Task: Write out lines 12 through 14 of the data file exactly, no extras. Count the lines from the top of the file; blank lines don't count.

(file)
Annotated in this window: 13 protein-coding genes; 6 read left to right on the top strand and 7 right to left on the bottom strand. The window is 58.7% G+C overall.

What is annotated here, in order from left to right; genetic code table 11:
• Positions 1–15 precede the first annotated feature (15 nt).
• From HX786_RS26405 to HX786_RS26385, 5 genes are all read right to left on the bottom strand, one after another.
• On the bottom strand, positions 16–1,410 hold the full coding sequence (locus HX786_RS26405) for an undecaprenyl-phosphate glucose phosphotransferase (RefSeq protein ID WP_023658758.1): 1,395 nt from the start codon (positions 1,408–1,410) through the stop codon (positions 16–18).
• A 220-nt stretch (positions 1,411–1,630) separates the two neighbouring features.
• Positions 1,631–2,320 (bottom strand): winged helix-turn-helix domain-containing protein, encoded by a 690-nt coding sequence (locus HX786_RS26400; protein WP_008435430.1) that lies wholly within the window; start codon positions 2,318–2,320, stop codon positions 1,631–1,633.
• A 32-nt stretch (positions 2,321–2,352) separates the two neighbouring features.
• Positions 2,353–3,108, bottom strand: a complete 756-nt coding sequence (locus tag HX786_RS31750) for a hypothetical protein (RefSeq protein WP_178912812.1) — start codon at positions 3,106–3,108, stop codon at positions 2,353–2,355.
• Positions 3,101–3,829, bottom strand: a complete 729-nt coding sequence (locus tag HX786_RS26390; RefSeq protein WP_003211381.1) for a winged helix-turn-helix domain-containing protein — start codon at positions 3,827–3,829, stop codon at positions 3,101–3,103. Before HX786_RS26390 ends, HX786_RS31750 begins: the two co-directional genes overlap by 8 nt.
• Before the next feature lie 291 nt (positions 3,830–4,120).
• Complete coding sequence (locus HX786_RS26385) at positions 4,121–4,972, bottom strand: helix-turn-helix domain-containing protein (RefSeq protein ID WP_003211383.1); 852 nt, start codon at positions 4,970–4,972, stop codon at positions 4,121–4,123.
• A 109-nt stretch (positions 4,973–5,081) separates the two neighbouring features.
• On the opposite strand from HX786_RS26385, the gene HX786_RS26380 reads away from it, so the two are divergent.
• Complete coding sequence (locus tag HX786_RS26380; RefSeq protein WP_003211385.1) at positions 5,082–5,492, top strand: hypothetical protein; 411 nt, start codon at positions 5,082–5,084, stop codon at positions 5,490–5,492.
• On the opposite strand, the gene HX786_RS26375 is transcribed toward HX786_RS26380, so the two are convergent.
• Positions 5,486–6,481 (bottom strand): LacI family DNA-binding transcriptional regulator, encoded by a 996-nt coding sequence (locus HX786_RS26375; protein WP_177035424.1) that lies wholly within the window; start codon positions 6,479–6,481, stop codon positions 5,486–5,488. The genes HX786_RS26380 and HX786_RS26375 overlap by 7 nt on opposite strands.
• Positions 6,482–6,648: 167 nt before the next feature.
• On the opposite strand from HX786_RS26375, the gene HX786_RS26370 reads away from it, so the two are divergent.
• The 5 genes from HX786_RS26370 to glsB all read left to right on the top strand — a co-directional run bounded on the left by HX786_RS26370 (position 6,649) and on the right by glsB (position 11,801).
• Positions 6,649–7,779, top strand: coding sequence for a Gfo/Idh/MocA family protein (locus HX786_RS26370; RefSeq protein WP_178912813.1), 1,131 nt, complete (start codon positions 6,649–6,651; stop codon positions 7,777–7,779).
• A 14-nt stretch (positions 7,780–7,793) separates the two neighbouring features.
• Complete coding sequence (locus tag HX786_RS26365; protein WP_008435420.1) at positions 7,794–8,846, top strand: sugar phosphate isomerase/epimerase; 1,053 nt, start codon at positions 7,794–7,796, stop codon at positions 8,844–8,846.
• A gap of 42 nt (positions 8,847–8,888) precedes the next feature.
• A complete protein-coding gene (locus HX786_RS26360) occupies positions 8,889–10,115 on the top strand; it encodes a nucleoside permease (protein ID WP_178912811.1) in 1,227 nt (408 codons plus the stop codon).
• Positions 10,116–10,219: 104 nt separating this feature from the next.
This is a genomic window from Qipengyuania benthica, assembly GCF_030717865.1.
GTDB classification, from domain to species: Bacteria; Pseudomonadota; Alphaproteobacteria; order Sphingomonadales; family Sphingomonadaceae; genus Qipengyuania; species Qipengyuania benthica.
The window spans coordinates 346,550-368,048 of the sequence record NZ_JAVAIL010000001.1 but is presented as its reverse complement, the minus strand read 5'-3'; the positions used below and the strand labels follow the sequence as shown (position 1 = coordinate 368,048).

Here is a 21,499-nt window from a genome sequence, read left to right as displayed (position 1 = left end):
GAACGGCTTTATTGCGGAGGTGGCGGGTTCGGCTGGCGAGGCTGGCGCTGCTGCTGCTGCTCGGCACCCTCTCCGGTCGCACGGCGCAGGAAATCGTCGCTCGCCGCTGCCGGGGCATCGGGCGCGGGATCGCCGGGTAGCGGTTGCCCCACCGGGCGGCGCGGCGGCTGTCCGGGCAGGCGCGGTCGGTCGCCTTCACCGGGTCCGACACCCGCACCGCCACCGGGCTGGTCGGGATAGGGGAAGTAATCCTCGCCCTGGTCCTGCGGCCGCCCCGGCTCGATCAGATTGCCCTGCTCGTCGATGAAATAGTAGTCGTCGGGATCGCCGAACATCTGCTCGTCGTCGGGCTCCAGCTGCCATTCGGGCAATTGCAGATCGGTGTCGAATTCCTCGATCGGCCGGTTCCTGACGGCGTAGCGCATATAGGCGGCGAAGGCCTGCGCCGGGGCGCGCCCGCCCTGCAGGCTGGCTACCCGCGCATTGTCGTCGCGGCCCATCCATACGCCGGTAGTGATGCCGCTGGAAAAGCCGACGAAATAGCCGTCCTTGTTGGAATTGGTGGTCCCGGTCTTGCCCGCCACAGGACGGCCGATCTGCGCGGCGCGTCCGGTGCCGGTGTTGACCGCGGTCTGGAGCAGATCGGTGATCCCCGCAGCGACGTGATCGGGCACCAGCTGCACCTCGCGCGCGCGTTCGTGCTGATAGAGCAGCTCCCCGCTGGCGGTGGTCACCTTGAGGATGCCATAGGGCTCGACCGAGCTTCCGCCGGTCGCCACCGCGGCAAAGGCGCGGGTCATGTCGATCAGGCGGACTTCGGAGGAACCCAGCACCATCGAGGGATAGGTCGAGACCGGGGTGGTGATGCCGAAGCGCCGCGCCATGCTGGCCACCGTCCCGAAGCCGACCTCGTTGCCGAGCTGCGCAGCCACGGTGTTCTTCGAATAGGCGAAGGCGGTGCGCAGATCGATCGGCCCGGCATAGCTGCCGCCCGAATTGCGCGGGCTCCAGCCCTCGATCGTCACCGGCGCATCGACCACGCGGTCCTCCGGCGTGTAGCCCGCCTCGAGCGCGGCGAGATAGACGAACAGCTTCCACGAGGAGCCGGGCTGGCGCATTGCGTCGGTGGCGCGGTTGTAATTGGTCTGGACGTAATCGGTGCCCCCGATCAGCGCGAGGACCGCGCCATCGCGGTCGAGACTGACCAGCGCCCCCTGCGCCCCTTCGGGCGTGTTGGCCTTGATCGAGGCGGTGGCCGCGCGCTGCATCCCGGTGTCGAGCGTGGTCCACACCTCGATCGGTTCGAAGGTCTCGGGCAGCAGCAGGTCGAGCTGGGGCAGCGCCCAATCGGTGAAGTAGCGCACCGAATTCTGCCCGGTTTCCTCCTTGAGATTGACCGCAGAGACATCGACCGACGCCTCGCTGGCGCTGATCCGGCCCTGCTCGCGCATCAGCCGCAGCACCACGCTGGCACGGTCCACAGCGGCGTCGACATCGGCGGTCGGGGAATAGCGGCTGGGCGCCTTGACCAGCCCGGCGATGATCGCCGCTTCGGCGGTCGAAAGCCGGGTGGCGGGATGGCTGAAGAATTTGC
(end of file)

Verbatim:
• Complete coding sequence (locus HX786_RS26385) at positions 4,121–4,972, bottom strand: helix-turn-helix domain-containing protein (RefSeq protein ID WP_003211383.1); 852 nt, start codon at positions 4,970–4,972, stop codon at positions 4,121–4,123.
• A 109-nt stretch (positions 4,973–5,081) separates the two neighbouring features.
• On the opposite strand from HX786_RS26385, the gene HX786_RS26380 reads away from it, so the two are divergent.